Urinary incontinence is the accidental or unintentional loss of bladder control. It varies by severity from occasionally leaking urine when you cough or sneeze to severe and frequent wetting. Urinary incontinence can occur at any age, with it occurring more often as people get older and even more common among women over the age of 50. It is, however, not an inevitable consequence of aging. may be a temporary condition that results from an underlying medical condition.
Urinary incontinence is often caused by specific changes in body function that may result from diseases, medications or the onset of an illness. Women are most likely to develop urinary incontinence during pregnancy and after childbirth, or after the hormonal changes of menopause.
The two most common types of urinary incontinence in women are:
This is the most common type of incontinence that affects younger women. Stress incontinence happens when there is stress or pressure on the bladder. This is leakage of urine during everyday actions that use the pelvic floor muscles, such as coughing, sneezing, or laughing. Sudden movements and physical activity can also cause you to leak urine.
Stress incontinence usually intensifies a week before your menstrual cycle. During that period, the lower levels of estrogen might lead to lower muscular pressure around the urethra, increasing chances of leakage.
With urge incontinence, you get a strong and sudden urge to urinate, which strikes before you can get to a bathroom, leading to an involuntary loss of urine. Some women with urge incontinence are able to get to a bathroom in time but feel the urge to urinate more than eight times a day, including throughout the night.
Urge incontinence may be caused by a minor condition, such as infection, or a more-severe condition such as a neurologic disorder or diabetes.
Symptoms of urinary incontinence
Different individuals may experience symptoms differently and these may include:
- The need to rush to the restroom
- Losing urine if you do not get to the restroom in time
- Movements or exercise leading to urine leakage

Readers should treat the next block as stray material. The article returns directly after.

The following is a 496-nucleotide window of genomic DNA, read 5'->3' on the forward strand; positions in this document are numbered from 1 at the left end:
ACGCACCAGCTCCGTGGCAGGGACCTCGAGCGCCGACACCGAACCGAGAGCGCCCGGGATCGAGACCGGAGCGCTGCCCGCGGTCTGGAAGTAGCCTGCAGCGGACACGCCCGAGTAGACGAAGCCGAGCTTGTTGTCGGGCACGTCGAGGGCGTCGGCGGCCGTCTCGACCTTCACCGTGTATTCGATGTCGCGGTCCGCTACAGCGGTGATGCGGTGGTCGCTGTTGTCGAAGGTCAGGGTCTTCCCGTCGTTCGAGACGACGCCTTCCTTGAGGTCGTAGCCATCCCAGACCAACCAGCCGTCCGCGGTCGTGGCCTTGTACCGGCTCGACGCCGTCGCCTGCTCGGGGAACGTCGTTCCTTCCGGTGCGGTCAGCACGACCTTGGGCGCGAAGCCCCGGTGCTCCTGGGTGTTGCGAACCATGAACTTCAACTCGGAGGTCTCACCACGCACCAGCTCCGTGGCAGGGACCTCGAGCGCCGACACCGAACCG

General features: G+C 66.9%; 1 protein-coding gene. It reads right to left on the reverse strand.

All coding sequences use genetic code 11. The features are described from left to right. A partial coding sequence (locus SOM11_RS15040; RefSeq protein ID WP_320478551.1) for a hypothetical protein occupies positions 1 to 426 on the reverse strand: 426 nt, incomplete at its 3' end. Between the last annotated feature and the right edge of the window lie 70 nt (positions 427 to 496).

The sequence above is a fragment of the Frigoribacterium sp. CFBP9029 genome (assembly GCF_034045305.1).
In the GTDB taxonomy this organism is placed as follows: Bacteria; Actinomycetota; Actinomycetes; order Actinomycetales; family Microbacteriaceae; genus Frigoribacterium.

- Leakage of urine that prevents activities
- Coughing or sneezing causing urine leakage
- Leakage of urine that began or continued after surgery
- Constant feeling of wetness without sensation of urine leakage
- Feeling of incomplete bladder emptying
Causes of Urinary incontinence
Urinary incontinence may be caused by problems with the muscles and nerves that help the bladder hold or pass urine. Certain health events unique to women are:
Pregnancy – Hormonal changes and the increased weight of the fetus can lead to stress incontinence applying pressure on the pelvic muscles.
Childbirth – Vaginal delivery can cause the weakening of muscles needed for bladder control, damage bladder nerves and their supportive tissue, leading to a prolapsed pelvic floor.
Changes with age – As one ages, the bladder muscle can decrease the bladder’s ability to store urine. Also, involuntary bladder contractions become more frequent as you get older.
Menopause – After menopause women produce less estrogen, a hormone that helps keep the lining of the bladder and urethra healthy. Deterioration of these tissues can aggravate incontinence.
Hysterectomy – In women, the bladder and uterus are supported by many of the same muscles and ligaments. Any surgery that involves a woman’s reproductive system, including removal of the uterus, may damage the supporting pelvic floor muscles, which can lead to incontinence.
Other causes of urinary incontinence include:
Overweight – Having overweight puts pressure on the bladder, which can weaken the muscles over time. A weak bladder cannot hold as much urine.
Constipation – Problems with bladder control can happen to people with long-term (chronic) constipation. Constipation, or straining to have a bowel movement, can put stress or pressure on the bladder and pelvic floor muscles. This weakens the muscles and can cause urinary incontinence or leaking.
Nerve damage. Damaged nerves may send signals to the bladder at the wrong time or not at all. Childbirth and health problems such as diabetes and multiple sclerosis can cause nerve damage in the bladder, urethra, or pelvic floor muscles.
If urinary incontinence affects your daily activities, don’t hesitate to contact Marie Stopes. Make your health a priority by booking a women’s wellness check-up at your nearest centre today. A Well Women appointment at Marie Stopes South Africa gives you time to simply check in with your healthcare provider.